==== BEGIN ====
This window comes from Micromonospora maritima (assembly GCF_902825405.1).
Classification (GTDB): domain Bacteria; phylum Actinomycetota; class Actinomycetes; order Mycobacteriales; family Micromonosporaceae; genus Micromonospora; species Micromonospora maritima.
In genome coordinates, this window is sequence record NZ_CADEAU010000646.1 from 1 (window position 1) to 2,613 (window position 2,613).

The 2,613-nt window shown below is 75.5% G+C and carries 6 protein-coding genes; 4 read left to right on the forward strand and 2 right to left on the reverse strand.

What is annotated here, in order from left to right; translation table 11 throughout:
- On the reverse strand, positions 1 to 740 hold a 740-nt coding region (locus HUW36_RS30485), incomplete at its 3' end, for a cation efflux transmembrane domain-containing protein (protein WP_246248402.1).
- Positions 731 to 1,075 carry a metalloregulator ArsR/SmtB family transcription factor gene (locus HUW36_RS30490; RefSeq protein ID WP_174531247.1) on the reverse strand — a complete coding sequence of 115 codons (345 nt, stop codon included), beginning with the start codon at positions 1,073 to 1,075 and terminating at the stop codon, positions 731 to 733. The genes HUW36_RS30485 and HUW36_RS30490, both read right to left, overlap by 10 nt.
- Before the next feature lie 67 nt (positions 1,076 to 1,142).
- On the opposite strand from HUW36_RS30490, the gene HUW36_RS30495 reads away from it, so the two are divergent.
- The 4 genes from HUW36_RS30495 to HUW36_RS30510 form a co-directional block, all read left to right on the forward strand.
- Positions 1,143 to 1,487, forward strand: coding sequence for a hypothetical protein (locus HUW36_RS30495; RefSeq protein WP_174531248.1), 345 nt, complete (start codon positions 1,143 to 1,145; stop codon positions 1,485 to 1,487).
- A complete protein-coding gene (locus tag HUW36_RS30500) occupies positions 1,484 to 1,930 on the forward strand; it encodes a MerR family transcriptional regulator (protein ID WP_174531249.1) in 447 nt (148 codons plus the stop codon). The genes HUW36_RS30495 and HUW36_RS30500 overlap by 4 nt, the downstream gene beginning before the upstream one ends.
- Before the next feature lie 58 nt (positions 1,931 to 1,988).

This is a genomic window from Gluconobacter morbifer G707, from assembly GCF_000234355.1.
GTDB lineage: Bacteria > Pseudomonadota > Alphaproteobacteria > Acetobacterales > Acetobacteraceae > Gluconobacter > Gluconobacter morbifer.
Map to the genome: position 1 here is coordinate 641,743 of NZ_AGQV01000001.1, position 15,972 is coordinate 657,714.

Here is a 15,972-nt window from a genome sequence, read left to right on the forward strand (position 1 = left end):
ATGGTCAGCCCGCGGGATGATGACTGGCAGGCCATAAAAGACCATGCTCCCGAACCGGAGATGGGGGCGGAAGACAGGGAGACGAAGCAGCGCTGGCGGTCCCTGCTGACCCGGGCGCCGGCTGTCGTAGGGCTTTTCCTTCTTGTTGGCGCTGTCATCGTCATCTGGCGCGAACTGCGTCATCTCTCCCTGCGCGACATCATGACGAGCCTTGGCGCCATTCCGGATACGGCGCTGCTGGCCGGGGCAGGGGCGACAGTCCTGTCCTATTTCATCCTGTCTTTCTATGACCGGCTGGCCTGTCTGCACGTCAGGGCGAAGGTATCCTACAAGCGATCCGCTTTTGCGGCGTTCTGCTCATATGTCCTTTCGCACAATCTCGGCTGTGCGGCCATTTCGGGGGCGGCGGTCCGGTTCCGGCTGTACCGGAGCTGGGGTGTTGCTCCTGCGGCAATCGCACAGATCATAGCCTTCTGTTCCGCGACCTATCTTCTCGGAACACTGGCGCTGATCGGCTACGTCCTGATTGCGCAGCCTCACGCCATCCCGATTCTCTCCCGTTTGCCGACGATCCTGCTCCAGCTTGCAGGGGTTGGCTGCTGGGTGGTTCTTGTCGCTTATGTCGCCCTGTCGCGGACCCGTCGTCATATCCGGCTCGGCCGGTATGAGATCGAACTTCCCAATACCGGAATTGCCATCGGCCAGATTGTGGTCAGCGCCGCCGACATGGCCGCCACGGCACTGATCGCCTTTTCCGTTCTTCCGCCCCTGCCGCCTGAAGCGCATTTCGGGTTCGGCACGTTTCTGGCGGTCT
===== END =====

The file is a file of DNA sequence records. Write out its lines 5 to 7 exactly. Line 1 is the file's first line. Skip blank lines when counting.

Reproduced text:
What is annotated here, in order from left to right; translation table 11 throughout:
- On the reverse strand, positions 1 to 740 hold a 740-nt coding region (locus HUW36_RS30485), incomplete at its 3' end, for a cation efflux transmembrane domain-containing protein (protein WP_246248402.1).
- Positions 731 to 1,075 carry a metalloregulator ArsR/SmtB family transcription factor gene (locus HUW36_RS30490; RefSeq protein ID WP_174531247.1) on the reverse strand — a complete coding sequence of 115 codons (345 nt, stop codon included), beginning with the start codon at positions 1,073 to 1,075 and terminating at the stop codon, positions 731 to 733. The genes HUW36_RS30485 and HUW36_RS30490, both read right to left, overlap by 10 nt.